Yeah, yeah, I know, nobody cares... just figured i'd give the ol' dtoid blog some love since more people read this than read brilli.am/writes
where this was originally posted. To see it on my blog
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Here they are: the ten games of 2008 that really tickled my fancy. It's hard to say they're a cut above, considering how deep this year's releases were, but, if anything, this year proved for me that it's the year of the downloadable title (I bought two of these games on Steam, and three on Xbox Live Arcade). It's a scary future, because I find the lending and borrowing of games really important to me as someone who likes sharing and discussing the medium (more on that another day, I suppose), but it's hard to complain when the games are of such high quality (and, in the case of four, are so cheap. The other was expensive, but so many of my friends had already bought it that the lending thing was irrelevant).
10. Shin Megami Tensei: Persona 4
I haven't played very far into it so far, but everything I've seen, I've loved. It's not the pacing, because it's slow; it's not the combat, because it's pretty basic so far; it's not the voice acting, because it's deplorable. Honestly, I think the reason I love this game (and, incidentally, 3) is the graphic design and the ease of use. I think one of the greatest secrets of a good RPG is a menu system that continues to be a joy to use, and P4 nailed it. Furthermore, the high school sim is intriguing, the whodunit is intriguing, and the art is stunning. Now, can this be the last great PS2 game, so I can stop having to plug it back in every few months for the next unbelievably good release?
9. Burnout Paradise
I don't really buy car games. Unless you count GTA IV, this is the only car game I've bought this generation (I got Forza with my 360, so that doesn't count). In fact, it took me a really, really long time to pick it up; it wasn't until I went into a Future Shop and saw it for $20 or $30 (I bought it at the same time that I bought the hilariously excellent Earth Defense Force 2017). What I didn't expect was to get one of those games that you can just throw in when you just want to mess around. It's like the Skate of cars. I don't care about the driving around to start missions, despite the fact that it's just the kind of thing I usually hate, because driving feels good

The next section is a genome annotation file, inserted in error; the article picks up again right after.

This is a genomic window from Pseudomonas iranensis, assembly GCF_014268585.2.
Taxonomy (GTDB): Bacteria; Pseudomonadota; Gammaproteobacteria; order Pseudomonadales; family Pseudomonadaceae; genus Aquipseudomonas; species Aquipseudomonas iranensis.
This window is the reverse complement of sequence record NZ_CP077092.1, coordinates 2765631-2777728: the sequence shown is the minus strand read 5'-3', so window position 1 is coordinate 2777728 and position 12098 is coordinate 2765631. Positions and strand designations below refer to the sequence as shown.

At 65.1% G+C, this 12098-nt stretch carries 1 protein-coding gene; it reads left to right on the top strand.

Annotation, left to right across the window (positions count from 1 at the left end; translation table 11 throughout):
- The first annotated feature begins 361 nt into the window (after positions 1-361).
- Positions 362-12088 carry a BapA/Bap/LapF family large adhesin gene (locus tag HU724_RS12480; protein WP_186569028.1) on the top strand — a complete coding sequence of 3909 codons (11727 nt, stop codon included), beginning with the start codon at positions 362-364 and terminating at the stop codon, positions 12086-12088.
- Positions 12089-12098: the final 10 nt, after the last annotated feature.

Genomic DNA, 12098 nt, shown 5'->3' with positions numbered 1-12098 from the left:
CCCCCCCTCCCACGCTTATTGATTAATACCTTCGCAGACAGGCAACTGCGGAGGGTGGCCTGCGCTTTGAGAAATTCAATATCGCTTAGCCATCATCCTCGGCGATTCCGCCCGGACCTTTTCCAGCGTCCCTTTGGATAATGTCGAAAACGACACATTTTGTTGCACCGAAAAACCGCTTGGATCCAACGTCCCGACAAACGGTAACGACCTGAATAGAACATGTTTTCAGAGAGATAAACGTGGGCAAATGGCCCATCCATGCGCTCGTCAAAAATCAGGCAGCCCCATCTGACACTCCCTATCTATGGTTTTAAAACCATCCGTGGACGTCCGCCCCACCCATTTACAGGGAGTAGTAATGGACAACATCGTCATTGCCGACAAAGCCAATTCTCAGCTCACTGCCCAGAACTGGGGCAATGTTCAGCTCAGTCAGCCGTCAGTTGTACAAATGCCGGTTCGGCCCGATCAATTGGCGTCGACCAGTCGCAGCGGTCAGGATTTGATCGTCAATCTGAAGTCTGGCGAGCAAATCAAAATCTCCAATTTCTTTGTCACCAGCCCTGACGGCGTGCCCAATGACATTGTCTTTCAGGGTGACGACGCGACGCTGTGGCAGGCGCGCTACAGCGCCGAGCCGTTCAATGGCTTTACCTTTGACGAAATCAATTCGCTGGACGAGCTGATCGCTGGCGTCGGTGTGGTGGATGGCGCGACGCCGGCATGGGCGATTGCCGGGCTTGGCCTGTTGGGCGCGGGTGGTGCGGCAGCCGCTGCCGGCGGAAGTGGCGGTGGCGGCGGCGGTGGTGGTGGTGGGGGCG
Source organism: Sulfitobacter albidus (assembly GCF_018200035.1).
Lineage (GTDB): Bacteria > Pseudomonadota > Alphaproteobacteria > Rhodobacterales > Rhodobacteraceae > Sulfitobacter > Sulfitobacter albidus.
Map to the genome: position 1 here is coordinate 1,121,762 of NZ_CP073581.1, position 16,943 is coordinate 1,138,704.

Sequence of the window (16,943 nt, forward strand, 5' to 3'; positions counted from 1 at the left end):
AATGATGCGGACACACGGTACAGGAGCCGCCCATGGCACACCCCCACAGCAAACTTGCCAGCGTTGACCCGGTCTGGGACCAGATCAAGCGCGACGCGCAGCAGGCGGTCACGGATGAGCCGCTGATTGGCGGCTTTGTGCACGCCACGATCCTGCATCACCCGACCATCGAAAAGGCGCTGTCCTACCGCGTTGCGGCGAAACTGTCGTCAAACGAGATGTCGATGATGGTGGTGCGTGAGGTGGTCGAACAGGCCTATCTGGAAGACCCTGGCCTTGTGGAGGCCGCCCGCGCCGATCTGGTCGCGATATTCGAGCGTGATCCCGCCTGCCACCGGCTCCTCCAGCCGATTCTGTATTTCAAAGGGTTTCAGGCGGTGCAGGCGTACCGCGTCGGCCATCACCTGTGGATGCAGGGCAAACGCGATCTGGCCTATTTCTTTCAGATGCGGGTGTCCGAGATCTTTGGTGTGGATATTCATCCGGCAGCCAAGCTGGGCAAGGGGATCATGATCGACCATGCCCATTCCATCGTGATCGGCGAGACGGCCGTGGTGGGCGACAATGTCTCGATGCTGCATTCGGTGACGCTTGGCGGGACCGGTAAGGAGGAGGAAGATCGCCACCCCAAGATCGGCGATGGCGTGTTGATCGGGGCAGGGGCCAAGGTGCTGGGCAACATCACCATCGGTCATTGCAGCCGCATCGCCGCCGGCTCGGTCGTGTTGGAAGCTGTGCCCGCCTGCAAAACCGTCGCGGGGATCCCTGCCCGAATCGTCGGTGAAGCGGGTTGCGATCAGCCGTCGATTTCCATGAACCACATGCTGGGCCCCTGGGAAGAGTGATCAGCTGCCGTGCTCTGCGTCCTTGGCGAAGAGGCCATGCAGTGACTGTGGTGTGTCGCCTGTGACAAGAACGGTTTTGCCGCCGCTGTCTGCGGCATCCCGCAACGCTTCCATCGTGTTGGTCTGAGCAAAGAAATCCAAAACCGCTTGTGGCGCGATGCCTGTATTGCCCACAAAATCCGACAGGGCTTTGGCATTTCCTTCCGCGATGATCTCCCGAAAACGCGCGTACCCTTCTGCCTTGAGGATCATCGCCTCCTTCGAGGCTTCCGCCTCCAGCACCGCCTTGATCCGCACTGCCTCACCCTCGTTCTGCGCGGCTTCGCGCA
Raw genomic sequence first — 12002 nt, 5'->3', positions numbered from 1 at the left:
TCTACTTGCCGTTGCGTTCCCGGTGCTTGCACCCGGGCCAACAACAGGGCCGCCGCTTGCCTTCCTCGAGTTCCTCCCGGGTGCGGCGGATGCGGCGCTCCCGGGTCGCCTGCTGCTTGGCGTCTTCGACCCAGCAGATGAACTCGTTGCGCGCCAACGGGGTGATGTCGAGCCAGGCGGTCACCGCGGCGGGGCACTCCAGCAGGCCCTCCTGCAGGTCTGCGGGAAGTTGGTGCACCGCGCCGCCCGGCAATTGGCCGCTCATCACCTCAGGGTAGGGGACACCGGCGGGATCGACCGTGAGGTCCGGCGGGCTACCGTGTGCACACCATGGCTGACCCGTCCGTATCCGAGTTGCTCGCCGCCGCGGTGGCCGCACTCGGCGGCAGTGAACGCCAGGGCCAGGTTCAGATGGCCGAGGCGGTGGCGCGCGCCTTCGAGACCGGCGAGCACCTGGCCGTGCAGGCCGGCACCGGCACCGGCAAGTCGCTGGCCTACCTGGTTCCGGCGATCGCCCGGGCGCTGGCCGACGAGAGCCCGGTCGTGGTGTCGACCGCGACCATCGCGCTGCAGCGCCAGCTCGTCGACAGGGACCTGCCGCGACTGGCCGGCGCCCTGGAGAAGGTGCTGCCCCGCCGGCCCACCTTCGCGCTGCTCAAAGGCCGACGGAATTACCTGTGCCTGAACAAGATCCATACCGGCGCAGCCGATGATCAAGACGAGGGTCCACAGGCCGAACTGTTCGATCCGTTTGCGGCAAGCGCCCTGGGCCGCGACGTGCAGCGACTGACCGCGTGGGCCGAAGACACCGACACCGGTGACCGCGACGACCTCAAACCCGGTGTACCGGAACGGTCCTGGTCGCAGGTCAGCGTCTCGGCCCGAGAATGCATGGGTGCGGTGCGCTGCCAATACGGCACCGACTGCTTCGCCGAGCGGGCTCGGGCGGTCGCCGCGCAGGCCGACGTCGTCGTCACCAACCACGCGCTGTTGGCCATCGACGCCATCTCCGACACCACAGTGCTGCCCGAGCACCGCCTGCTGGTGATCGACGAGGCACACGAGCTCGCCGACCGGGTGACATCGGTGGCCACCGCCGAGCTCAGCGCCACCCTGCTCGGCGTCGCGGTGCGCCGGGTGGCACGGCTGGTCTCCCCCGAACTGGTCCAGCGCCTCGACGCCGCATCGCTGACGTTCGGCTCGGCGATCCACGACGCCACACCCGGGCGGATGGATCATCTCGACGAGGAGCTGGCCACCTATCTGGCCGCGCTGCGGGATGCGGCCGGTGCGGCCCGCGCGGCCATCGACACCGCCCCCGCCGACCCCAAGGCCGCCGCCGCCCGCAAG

in this game. More games need to steal this idea: make an engine that is SO GOOD, that nothing can feel like a chore. Go figure, right? Add to that the most progressive, laudable DLC releases in the history of DLC (free stuff, so you don't resell your copy) and you've got a game that nobody should be without.
In spite of there being a lot about this game I didn't like, I still loved a lot about it. I hate laundry-listing games, but the mechanics and the pacing and the art are all utterly top-notch. I LOVE Hellman's art style. What I didn't like was everything else about the presentation; the story, the text dumps, and even the setting left me a little flat. Still, no platforming game has been this incredibly well put-together. Blow might be a bit of a dick, but he knows how to think up insane puzzles, and that's awesome. I hope his next game doesn't leave a bad taste in my mouth like this one did, because he's clearly an incredibly talented director.
7. Rez HD
Yeah, it's a re-release, but two points: firstly, I never got to play the DC/PS2 releases due to scarcity, and secondly, HD is (probably) how the game was meant